Ms. Goldberg, NFHA: I think that’s an excellent question, Senator Merkley. I’m afraid I can’t answer it. It would be a good question to ask them to explain.

    Sen. Merkley: Has anyone at the OCC or Fed explained, given a rational explanation, of what they were possibly thinking?

    Ms. Goldberg, NFHA: At one point I heard one person say that they believed that this structure accurately reflected the value of the assistance that the borrower received. That’s the only explanation that I’ve heard, and it’s not one that I find credible.

    and Yves wrote:

    Recall that the settlement does not require that the soft dollar relief go to the 4.3 million people that were in the target universe for the settlement. It can go to anyone. Do you think the servicers among them would find it hard to dredge up 12,000 borrowers with mortgages of $500,000 or more to give them a $1,000 break? This is why it is critical to get a breakout of the amount of relief, not just in terms of credit but actual action taken and how that was translated into credit, and where the recipients of particular types of credit are located. I’ve always regarded the non-hard dollar portion of settlements as a joke, since they reward things that the bank either would have done anyhow or can do for virtually no cost. This 500 to 1 example makes clear what a fiction these provisions are.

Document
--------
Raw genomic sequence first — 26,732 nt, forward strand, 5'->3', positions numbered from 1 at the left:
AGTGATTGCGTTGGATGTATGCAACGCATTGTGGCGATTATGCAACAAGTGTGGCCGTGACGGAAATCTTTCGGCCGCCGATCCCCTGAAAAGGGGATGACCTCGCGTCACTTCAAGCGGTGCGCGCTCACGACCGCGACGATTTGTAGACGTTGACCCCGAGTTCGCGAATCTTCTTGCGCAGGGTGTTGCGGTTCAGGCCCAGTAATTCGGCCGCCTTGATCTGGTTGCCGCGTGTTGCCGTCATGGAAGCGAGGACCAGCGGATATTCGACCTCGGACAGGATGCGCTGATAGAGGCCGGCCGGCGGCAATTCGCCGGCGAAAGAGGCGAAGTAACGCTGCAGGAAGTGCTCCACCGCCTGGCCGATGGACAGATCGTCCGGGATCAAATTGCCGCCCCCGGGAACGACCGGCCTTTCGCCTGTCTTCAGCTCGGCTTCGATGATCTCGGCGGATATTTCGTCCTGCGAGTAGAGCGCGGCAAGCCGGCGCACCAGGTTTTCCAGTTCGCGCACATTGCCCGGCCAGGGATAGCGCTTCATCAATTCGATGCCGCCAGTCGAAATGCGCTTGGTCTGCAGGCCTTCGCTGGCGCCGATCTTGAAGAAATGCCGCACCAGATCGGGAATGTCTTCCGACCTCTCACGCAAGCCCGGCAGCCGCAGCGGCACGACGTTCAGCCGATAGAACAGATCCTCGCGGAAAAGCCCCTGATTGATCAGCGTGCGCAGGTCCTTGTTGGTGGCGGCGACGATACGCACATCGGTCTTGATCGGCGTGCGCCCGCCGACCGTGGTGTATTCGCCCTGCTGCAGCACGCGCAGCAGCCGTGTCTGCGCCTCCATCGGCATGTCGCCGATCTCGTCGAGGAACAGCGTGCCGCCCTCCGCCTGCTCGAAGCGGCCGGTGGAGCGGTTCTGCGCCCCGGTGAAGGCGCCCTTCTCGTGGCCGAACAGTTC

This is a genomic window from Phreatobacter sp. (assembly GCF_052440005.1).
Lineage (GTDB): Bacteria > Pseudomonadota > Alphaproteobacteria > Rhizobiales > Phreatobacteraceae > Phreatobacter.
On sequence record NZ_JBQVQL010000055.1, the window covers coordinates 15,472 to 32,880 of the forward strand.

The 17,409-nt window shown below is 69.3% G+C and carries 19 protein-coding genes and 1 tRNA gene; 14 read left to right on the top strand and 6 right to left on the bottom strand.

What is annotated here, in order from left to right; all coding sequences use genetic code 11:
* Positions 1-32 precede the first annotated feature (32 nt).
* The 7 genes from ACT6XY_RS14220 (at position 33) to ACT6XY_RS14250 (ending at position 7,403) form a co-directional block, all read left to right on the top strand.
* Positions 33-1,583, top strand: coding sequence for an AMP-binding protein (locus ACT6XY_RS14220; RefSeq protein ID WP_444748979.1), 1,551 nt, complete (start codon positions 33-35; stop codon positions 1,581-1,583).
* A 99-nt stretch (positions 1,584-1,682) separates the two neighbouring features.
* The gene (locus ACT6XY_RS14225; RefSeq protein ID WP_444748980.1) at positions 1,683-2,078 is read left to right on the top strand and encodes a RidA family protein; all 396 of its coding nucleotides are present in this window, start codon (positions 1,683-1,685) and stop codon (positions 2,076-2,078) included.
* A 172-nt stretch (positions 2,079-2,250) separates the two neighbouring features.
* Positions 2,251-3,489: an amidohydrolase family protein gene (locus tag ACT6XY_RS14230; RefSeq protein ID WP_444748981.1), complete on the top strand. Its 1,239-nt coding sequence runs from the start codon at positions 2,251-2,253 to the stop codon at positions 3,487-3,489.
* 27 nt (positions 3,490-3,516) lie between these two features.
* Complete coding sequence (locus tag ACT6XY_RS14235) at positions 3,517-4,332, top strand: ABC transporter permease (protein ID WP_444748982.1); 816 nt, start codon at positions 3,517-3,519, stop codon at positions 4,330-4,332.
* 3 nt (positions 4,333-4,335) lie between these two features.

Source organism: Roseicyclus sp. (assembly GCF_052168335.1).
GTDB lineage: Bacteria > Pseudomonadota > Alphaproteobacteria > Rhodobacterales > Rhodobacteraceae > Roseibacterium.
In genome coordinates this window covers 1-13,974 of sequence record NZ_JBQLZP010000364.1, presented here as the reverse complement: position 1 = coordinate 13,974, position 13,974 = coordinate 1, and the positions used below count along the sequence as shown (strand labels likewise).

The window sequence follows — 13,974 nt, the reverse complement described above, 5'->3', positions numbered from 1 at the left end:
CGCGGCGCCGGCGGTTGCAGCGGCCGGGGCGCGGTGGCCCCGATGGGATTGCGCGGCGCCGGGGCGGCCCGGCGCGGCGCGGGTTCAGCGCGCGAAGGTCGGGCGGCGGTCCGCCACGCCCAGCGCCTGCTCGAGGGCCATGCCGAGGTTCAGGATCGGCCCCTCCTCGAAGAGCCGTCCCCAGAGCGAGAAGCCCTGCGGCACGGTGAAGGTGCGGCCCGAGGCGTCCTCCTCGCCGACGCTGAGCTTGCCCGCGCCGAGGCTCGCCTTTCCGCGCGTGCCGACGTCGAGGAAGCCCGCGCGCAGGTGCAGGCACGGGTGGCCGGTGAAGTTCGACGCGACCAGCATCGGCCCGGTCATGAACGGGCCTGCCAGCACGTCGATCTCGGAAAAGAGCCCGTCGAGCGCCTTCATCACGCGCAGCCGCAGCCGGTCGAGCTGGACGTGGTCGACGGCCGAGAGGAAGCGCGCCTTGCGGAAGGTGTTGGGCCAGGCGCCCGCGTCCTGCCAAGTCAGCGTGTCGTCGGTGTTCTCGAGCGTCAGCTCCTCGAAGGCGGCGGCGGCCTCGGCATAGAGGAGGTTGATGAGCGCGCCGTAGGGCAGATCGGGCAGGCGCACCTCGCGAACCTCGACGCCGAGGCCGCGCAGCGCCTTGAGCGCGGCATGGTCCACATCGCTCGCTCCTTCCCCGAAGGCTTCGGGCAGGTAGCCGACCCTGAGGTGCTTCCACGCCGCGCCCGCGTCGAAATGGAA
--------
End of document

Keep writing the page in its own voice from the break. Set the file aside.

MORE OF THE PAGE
I dont understand how we the people can continue to let or allow OCC and the Federal gov continue to be smiled upon by the lenders who has literally ruined millions of home and lifes, we continue to become bankrupt by these lenders, I was falsly foreclosed on and now have a bk7 on my credit, cant get a another home, Im disabled, husband is recently retired after 32 yrs of hard labor, but yet the continuous lies from the banks and lenders are still ringing loudely today. We are basically allowing them to control our lifes, I cant do it alone, but if all people were to literally STOP paying them, and not LEAVE their homes, maybe the goverment would do something. We would have to stand together, we cant do it alone. its a horriable realization that we see everyday, the bull shit that the feds are going to protect us, give us back what we lost and plus bailed out twice. Well it hasnt help us, we hve been abused over and over by Wells Fargo, they have lied, I have docs from the begining dealig with them, and the foreclosure papers are nothing but lies..even on the poc. I have all the proof , but that dont matter, I want resitution, I want my fair share of what they did as to abuse us, our home our lifes. We will be just another couple homeless, who cares right? Its not even american since the early 1800 to sell or finance something that the value is so low and the price is so high., but yet, they took our hamp over two years for them, THIER MISTAKES to complete, and charges us for that, signed the hamp…our principle was 160,000 before hamp, hamp was to be 147,000 showed on our acct as that, but the next day, it showed 211,000, our value is 153,000. and Wells gets away with it. we lose our home, they have continued to charge hz ins even thou our ins companie they pay out of our escrow., OCC does nothing but sent your complaints to your lender to ans. Really…its rediculous. God help us , as we are all going to continue to be screwed while being smiled at by our own goveerment who we elect to protect us and our rights.